Skin aging, defined by the loss of collagen, elastin, and hyaluronic acid, manifested by the appearance of wrinkles, accelerates rapidly after menopause. Thought to be secondary to declining estrogen levels,15-17 it is also influenced by cumulative sun exposure. Systemic HT with estrogens in postmenopausal women improves the skin’s appearance, resulting in decreased slackness, wrinkling, and roughness. At microscopic levels, HT seems to affect dermal collagen, increasing its content and augmenting dermal thickness.16,17 Estrogens also have been found to enhance vascularization and decrease diffuse hair loss that often accompanies aging in postmenopausal women.18 However, given the known risk profile of HT, it is not indicated for treatment of skin aging.

Breast ptosis is another common complaint of postmenopausal women and occasionally a motivation for taking HT. Ptosis of the breasts is partially related to estrogen deficiency. Degeneration of elastic fibers and tissues within the breast begins during ages 30-40, and the degree of breast ptosis is directly related to increasing parity. Ptosis increases after menopause as milk ducts and lobes begin to shrink; however, this shrinking process begins several years prior to the onset of menopause. Though we are not aware of studies specifically addressing the effects of HT on breast augmentation, it is speculated that HT slows, but does not reverse, progression of breast ptosis.19

Managing Postmenopausal Low Bone Mineral Density

Effective nonhormonal therapies for osteoporosis, including bisphosphonates, are available and have fewer long-term risks than HT. A recent systematic review outlines the risks and benefits of available treatment options.20 A woman’s risk of osteopenic fracture can be made using the World Health Organization (WHO) Fracture Risk Assessment Tool (FRAX®;, which combines the T-score with age and other risk factors to predict 10-year fracture risk. Women with osteopenia (T-score between -1 and -2.5) without prior fragility fracture or other significant risk factors do not warrant pharmacologic therapy but should be followed closely, encouraged to participate in weight-bearing exercise, and supplemented with calcium and vitamin D. Women with osteoporosis or prior fragility fracture warrant pharmacologic therapy, exercise, and calcium/vitamin D supplementation. First-choice treatment for osteoporosis should be bisphosphonates, raloxifene, parathyroid hormone, or calcitonin rather than HT because of their more desirable risk-to-benefit profiles. Women with new or progressive osteoporosis already being treated with HT should be changed to more effective therapy directed at bone health.20

Reducing Postmenopausal Cardiovascular Risk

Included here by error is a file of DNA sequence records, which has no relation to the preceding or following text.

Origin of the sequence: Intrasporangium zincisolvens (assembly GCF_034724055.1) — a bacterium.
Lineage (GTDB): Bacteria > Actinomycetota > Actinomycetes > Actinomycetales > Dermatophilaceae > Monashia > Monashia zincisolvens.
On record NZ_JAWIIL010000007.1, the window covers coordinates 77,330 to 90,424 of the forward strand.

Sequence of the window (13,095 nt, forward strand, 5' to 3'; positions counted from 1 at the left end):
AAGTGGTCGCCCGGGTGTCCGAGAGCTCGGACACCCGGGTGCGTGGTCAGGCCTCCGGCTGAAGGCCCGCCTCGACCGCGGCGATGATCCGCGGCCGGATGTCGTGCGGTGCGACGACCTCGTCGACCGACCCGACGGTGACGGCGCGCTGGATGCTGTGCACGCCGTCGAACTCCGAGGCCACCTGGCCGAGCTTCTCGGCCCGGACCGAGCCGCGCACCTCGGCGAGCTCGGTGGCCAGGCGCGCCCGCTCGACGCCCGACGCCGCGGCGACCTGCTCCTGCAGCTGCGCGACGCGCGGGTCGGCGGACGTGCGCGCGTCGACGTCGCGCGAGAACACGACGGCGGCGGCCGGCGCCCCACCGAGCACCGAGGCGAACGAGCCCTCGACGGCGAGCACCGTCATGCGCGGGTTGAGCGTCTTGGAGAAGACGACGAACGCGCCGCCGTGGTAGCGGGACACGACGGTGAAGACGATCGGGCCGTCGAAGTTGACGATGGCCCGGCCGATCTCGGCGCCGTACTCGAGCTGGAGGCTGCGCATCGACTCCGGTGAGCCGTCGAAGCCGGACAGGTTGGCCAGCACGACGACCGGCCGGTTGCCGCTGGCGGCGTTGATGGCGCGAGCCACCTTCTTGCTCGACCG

Similar to osteoporosis, the use of HT for prevention of CVD is not recommended.21 The WHI demonstrated more risk than benefit with the use of HT for prevention.22,23 Medications such as statins and antihypertensives have a greater risk reduction for CVD than HT and have fewer side effects.24-27

Addressing Women’s Symptoms and Quality of Life

The menopausal transition is often anticipated as a negative experience by premenopausal women with fear of loss of sexuality, femininity, and fertility, as well as the anticipation of hot flashes.28 However, more postmenopausal women rate menopause as a positive experience than those who are anticipating menopause. Women who have a healthy relationship with a partner have a more positive menopausal experience.29 In the large Study of Women’s Health Across the Nation cohort, health-related quality of life (HRQOL) was more related to specific symptoms, stressors, and unrelated medical conditions than to the menopausal transition itself.30 Whether HT improves HRQOL is still controversial, and studies have mixed results. The WHI concluded that combination HT did not improve HRQOL based on five categories (depression, sleep disturbance, sexual function, cognition, and menopausal symptoms). However, women with moderate-to-severe menopausal symptoms were discouraged from participating in the study.23

In discussing menopause with an individual patient, it is important to assess the symptoms being experienced, the impact of symptoms on HRQOL, and what the patient considers an acceptable improvement. One study of symptomatic women found that an average decrease in hot flashes by 50% would be considered an adequate response from non-HT.31 However, there was significant variability, with some women expecting a minimal decrease in hot flashes, and others desiring complete cessation.